1. Introduction

Human enterovirus 71 (EV71) was first described during an outbreak with central nervous system complications in 1974 [1], which is a small, nonenveloped positive- stranded RNA virus that belonging to the enterovirus genus of the Picornaviridae family [2]. EV71 is a major pathogen of hand-foot-and-mouth disease (HFMD); however, there were greater numbers of fatal cases of HFMD with symptoms of central nervous system (CNS) occurred in Taiwan [3], western Australia [4], Malaysia [5], Japan [6], Singapore [7], and South Korea [8] during the last decade. Since 2008, in the mainland of China, large outbreaks of HFMD have been reported and resulted in millions of infections and hundreds of deaths in children. In China, it is reported that many cases associated aseptic meningitis complications infected by Enterovirus, most of which is EV71 pathogen [9].

Many data show that EV71 infection has a complex pathogenesis and that the central nervous system (CNS) is likely the main target of the EV71 virus [10]. The well-established murine and cynomolgus monkey models have demonstrated that EV71 infection may cause neurological lesions in the CNS [11, 12]; recently, EV71 Virus infected rhesus monkeys through four route can result in lesion in the CNS [13]. However, the mechanism that underlies EV71 infections to induce severe neural complications in patients still remains unknown. Therefore, it is very important to elucidate pathogenic mechanism of EV71 CNS infection.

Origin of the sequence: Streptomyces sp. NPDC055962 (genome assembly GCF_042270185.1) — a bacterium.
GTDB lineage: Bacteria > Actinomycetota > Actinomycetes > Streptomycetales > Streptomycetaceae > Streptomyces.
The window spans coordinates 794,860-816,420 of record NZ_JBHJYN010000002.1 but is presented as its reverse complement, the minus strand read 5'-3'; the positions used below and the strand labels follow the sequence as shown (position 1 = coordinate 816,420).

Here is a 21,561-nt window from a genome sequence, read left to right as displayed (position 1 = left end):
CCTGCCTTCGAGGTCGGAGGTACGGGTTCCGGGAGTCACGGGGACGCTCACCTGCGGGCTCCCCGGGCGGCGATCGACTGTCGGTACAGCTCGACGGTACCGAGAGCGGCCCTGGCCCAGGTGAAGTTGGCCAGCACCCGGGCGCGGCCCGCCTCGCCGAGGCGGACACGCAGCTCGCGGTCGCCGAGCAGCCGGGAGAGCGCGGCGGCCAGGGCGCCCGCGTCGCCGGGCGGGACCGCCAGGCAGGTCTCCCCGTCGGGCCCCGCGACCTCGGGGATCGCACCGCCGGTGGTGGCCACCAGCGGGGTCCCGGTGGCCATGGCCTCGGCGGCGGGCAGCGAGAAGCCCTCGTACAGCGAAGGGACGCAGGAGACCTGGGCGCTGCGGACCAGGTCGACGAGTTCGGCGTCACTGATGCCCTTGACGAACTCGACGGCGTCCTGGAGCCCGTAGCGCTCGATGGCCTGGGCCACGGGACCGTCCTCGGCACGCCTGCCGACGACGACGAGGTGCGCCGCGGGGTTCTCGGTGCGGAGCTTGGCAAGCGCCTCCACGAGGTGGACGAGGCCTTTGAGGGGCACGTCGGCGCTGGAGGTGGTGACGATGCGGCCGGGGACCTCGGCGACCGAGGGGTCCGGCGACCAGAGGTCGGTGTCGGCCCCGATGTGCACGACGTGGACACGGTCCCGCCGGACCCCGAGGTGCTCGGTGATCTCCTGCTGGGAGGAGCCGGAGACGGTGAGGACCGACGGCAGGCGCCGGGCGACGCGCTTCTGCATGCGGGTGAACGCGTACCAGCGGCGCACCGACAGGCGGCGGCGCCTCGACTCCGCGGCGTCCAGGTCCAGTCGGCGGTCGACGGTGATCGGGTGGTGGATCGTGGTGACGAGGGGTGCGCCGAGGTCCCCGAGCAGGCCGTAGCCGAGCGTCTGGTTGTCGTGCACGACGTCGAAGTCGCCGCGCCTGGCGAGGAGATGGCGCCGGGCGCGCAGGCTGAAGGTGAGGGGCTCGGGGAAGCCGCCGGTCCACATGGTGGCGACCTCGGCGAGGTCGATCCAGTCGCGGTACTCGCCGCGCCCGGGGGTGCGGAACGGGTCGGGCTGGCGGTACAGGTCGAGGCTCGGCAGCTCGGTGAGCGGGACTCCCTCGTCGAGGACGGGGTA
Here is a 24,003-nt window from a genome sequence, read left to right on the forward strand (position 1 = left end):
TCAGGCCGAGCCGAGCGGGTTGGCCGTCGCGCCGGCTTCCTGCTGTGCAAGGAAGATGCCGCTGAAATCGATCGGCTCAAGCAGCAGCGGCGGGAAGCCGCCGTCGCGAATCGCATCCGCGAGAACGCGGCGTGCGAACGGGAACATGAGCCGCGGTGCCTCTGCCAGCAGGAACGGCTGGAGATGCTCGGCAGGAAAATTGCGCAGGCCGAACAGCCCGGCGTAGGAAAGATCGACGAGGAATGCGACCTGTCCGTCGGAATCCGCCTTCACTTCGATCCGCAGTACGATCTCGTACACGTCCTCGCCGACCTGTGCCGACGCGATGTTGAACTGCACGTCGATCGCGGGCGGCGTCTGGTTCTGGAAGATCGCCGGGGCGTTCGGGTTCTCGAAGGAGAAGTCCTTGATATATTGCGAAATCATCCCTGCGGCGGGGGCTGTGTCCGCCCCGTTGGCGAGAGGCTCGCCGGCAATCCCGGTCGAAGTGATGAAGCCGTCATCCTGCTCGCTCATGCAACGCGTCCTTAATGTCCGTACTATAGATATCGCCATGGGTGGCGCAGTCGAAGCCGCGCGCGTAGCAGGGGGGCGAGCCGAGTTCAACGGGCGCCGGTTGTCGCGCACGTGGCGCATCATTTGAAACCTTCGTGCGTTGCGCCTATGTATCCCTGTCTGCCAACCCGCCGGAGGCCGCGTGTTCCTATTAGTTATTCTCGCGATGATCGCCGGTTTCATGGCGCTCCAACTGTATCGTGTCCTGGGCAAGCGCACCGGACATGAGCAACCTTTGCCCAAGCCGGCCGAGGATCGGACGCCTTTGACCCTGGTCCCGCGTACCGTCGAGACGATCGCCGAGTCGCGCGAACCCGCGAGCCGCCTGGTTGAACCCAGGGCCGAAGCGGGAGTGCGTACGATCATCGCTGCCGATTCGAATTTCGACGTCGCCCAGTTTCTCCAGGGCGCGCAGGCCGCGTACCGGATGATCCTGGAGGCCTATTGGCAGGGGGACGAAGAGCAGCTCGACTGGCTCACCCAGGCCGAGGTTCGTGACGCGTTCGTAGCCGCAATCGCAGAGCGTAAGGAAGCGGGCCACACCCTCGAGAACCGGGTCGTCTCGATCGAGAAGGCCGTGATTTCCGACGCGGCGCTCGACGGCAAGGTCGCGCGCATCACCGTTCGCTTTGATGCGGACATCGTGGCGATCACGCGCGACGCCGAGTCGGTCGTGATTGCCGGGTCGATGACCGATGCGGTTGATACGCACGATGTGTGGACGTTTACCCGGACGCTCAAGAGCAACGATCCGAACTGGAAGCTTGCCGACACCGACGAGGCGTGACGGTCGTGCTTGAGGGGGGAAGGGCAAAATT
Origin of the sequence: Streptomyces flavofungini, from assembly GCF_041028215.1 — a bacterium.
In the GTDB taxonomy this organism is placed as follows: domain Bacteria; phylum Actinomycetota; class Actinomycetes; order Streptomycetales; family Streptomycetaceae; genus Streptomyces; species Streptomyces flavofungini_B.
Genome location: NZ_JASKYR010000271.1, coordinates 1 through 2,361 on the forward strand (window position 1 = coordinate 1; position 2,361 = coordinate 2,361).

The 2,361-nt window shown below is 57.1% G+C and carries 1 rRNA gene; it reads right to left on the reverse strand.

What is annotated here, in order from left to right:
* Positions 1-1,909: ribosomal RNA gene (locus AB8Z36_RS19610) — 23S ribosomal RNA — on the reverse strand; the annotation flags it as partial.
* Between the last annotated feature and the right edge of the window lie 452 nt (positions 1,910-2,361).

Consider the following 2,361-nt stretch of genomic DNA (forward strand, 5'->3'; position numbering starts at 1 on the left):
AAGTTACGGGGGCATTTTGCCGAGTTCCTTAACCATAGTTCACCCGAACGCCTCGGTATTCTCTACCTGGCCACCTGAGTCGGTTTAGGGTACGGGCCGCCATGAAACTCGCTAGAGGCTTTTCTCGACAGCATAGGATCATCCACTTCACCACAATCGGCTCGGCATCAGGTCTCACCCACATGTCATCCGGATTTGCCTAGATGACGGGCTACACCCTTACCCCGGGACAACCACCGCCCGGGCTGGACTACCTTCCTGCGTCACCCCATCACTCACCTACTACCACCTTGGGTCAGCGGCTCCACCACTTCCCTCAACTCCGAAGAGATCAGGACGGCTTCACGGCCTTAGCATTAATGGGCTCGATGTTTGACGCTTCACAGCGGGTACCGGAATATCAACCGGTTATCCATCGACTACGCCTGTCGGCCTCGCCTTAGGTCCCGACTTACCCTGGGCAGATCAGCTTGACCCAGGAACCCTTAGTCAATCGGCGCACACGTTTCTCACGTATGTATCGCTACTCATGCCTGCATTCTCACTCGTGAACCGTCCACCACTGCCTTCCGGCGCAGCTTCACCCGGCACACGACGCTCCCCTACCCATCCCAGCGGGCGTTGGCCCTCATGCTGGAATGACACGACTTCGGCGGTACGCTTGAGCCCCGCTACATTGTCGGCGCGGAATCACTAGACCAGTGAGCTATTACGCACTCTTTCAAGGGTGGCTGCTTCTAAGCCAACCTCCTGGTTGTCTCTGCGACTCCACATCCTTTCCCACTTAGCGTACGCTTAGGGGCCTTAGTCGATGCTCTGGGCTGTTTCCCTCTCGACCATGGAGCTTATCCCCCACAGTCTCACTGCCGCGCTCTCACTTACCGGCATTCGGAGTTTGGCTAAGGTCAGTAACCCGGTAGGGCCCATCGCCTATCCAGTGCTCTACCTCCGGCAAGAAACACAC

The BBB which is primarily constituted by the brain capillary endothelial cells interacts with neighboring cells, such as pericytes, astrocytes, and neurons to maintain the barrier integrity [1416]. The human brain microvascular endothelial cells (HBMEC) are a special type of cell that constitute the BBB [17]. Like poliovirus, EV71 transmitted by the fecal-oral route has an affinity for cells in the central nervous system (CNS) and manifests as poliomyelitis-like paralysis [18]. Proteomics analysis is currently considered to be a powerful tool for global evaluation of protein expression. In this study, proteomics analyses of HBMEC after EV71 infection were performed. First, we found EV71 could infect and replicate in HBMEC through detecting EV71 RNA [19]. Secondly, the changes progress of HBMEC proteome induced by EV71 was explored. We found EV71-infected HBMEC can induce 28 differently expressed protein spots compared with control. These proteins might affect BBB dysfunction and lead to the development of EV71 CNS disease.

2. Material and Methods

2.1. Materials